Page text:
- It is fire resistant; because its components are fire-retardant, it makes stucco noncombustible
- It is durable – while it is not easy to damage, it is easy to repair
- It is a natural insulator – it helps maintain your home’s interior temperature
- Stucco can be colored for a finish more durable than paint
- In most climates, Stucco outlasts wood and vinyl, and it has even proven to be more durable than brick. You’re looking at an exterior with a lifetime of half a century!
- It is low maintenance. In comparison to other materials such as siding, stucco does not need to be repeatedly painted or reinstalled. This can help you to save an ample amount of money in regards to home improvements. Plus, you won’t have to worry about the upkeep of this particular finish.
Is Stucco Waterproof?
Generally speak, the answer is no. Indeed, no siding is 100% waterproof. The fact that stucco is usually a continuous surface means that any water that does get in has a hard time getting back out. This isn’t to say that stucco is a bad choice for siding; it is just very important to get flashing details right, to choose the right sheathing, and to provide an air gap for drainage.
Once you accept that the stucco itself lets water through, it’s easy to understand why the building envelope must be made watertight before the stucco is applied. Building codes require that stucco installations use a minimum of two layers of water-resistive barrier material beneath the lath to protect the sheathing. That way water driven into the permeable stucco surface dries to the outside.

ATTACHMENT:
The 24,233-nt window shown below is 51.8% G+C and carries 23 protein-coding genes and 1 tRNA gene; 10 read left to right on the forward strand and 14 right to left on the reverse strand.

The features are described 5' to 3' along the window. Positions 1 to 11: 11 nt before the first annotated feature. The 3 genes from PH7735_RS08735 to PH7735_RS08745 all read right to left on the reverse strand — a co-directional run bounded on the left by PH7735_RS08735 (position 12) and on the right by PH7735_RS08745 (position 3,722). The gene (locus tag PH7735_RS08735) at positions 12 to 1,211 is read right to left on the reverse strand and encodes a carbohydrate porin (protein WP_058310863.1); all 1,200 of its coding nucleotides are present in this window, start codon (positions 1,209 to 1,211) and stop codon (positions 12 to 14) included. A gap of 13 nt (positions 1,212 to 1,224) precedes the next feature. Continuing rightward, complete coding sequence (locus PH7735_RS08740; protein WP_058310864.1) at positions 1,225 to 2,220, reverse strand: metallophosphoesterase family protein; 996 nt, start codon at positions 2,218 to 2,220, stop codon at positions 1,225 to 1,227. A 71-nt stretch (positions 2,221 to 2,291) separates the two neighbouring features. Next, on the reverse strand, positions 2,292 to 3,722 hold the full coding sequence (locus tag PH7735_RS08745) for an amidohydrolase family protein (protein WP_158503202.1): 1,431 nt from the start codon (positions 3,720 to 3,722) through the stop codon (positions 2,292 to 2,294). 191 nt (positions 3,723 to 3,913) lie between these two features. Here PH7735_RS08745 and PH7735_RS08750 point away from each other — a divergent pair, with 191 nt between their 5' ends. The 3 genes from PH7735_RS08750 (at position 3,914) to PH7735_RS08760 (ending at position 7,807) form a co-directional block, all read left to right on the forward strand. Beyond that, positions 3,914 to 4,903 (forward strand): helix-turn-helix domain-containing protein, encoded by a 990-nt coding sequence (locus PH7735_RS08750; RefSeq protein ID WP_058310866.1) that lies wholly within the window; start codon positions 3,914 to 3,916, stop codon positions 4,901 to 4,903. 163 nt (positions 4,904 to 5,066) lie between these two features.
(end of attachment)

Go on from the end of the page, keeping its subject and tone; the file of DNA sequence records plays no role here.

Building scientist Joseph Lstiburek makes a number of recommendations to circumvent the problems in his article “The Perfect Storm Over Stucco.” Further information on this issue, including recommendations for stucco installation details, can be found in the article, To Install Stucco Right, Include an Air Gap.
How to Choose the Right Tape for Stucco
Stucco work is demanding, requiring tapes designed specifically to survive the weight of plaster; adhere to multiple surfaces, not just concrete and wood; withstand the heavy scraping associated with stucco work; remove cleanly when the job is done. Plus, it needs to stand up to a multitude of elements, sometimes severe temperatures and bond appropriately to a variety of surfaces.
As designers and manufacturers of contractor-quality adhesive tapes, we take the guesswork out of this decision by offering only those tapes which support the most robust requirements. That said, here are four questions to ask before choosing the right stucco tape for the job:
- What type of host surface will be masked? Surfaces, Delicate, and/or Smooth, Hard-to-Stick To? It is always best to test adhesion to host surfaces prior to application, if possible. A high visibility color will ensure that the tape is not accidentally left on the surface after the project is completed. Additionally, an abrasion-resistant backing will protect the host surface, and a high tensile backing will prevent breaking from tough coatings during pull-through for clean removal.